REGION: Los Robles de Naranjo

PROCESS: Natural


ALTITUDE: 2000 - 2150 MASL

NOTES: Red Apple, Vanilla & Double Cream

You're in for a real treat with this beaut from Costa Rica. Crisp red apple, sweet vanilla and a velvety creaminess make this one of our favourites of the year. Clean, elegant, delicate - we could go on...


The coffee in question hails from a consortium of producers situated in Los Robles de Naranjo, where their farms stretch across altitudes ranging from 1300 to 1750 meters above sea level. The legacy of these coffee farms traces back to 1968, when these producers initially associated with the cooperative. Today, these farms are managed by the third and fourth generations, who have continued to uphold their ancestors' commitment to cultivating top-quality coffee.

The coffee output from this group is substantial. They annually produce approximately 2907 fanegas (traditional Spanish units) of coffee, translating to roughly six containers of green coffee, each containing 275 sacks weighing 69 kg each. Their latest batch has been named 'Perezoso Natural.' The sloth, or 'perezoso,' is one of Costa Rica's most iconic and beloved creatures, known globally for its slow, tranquil behaviour and its ability to hang from tree branches. It's these unique attributes of the sloth that has inspired the naming of this particular lot.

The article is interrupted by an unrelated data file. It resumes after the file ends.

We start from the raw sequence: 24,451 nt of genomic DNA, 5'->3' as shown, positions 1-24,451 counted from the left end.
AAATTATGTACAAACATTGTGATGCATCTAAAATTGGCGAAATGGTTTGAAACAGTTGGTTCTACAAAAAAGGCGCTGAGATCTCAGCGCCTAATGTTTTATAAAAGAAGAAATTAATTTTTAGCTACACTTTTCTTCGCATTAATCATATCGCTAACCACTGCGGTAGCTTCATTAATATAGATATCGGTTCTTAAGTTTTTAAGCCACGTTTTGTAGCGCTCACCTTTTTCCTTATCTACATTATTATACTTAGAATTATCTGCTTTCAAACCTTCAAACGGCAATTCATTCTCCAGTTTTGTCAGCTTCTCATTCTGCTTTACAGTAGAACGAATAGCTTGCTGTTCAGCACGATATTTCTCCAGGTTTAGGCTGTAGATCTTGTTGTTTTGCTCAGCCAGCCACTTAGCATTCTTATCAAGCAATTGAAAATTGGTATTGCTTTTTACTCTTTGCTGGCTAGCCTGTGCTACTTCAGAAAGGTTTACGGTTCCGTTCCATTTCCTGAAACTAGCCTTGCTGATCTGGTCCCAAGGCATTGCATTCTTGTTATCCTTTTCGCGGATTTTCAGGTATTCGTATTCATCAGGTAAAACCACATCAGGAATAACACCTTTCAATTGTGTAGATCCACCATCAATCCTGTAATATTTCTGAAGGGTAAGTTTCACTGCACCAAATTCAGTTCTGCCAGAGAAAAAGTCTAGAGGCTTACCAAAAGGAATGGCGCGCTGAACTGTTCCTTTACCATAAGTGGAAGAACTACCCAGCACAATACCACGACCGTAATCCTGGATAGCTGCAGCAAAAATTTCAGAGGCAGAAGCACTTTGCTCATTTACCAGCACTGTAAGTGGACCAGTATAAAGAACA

In terms of manpower, every farm typically employs three individuals for agronomic maintenance. However, this number swells to between 15 and 20 during harvest periods. The average size of these farms is about eight hectares. The cultivation of the coffee is methodical and meticulous. Benefiting from nutrient-rich soil and optimal altitude, the farms have been able to innovate their cultivation methods over the last 20 years in response to disease and climate change. New varieties of coffee have been developed by the Costa Rican Coffee Institute and other private institutions, showing tolerance to disease and drought, increased productivity, and superior quality in the cup. These new varieties require more spacing, yield earlier, and produce more, necessitating increased fertilisation, either chemical or natural, as indicated by soil analyses.

Shade plays a vital role in the cultivation process, especially considering current climate challenges. All fertilisers used comply with the regulations set by Costa Rica's Ministry of Agriculture. There is also a growing trend towards using micro-organisms and natural soil amendments, helping to retain or improve the soil quality. Producers work with an agricultural calendar, allowing them to manage their agricultural activities effectively and ascertain their production costs. Coopronaranjo R.L. provides free full-time advisory and support services to any associated producers in need. The processing of coffee is carried out meticulously and carefully, with stringent quality controls. Producers deliver the coffee to a receiving station in San Juanillo, where samples are taken and assessed. The coffee is then moved to sun-drying patios. Over the following 18 to 30 days, depending on the weather, workers turn the coffee every 20 minutes to facilitate slow, delicate drying. When the coffee nears the optimum moisture level, samples are taken for laboratory analysis. Once it meets the desired parameters, the coffee is collected and bagged for storage. After processing, the coffee is stored as dry parchment in silos for a period of 2 to 3 months before being prepared for shipping based on the customer's request.

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